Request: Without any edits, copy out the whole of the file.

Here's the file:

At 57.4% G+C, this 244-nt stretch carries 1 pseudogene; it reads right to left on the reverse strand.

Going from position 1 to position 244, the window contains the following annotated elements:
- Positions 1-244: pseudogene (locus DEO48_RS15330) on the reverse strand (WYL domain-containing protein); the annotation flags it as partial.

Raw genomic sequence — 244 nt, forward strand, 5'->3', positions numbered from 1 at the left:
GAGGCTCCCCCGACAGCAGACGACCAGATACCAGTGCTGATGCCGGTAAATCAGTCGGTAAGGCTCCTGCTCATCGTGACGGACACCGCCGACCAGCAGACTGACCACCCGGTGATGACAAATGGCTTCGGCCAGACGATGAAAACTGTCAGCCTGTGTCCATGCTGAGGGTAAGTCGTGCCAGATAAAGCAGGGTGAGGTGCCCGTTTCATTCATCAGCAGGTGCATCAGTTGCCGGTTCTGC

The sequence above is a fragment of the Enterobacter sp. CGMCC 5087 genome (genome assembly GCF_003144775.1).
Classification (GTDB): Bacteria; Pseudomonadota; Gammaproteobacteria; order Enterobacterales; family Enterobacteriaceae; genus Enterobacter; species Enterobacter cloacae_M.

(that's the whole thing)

At 57.4% G+C, this 244-nt stretch carries 1 pseudogene; it reads right to left on the reverse strand.

Going from position 1 to position 244, the window contains the following annotated elements:
- Positions 1-244: pseudogene (locus DEO48_RS15330) on the reverse strand (WYL domain-containing protein); the annotation flags it as partial.

Raw genomic sequence — 244 nt, forward strand, 5'->3', positions numbered from 1 at the left:
GAGGCTCCCCCGACAGCAGACGACCAGATACCAGTGCTGATGCCGGTAAATCAGTCGGTAAGGCTCCTGCTCATCGTGACGGACACCGCCGACCAGCAGACTGACCACCCGGTGATGACAAATGGCTTCGGCCAGACGATGAAAACTGTCAGCCTGTGTCCATGCTGAGGGTAAGTCGTGCCAGATAAAGCAGGGTGAGGTGCCCGTTTCATTCATCAGCAGGTGCATCAGTTGCCGGTTCTGC

The sequence above is a fragment of the Enterobacter sp. CGMCC 5087 genome (genome assembly GCF_003144775.1).
Classification (GTDB): Bacteria; Pseudomonadota; Gammaproteobacteria; order Enterobacterales; family Enterobacteriaceae; genus Enterobacter; species Enterobacter cloacae_M.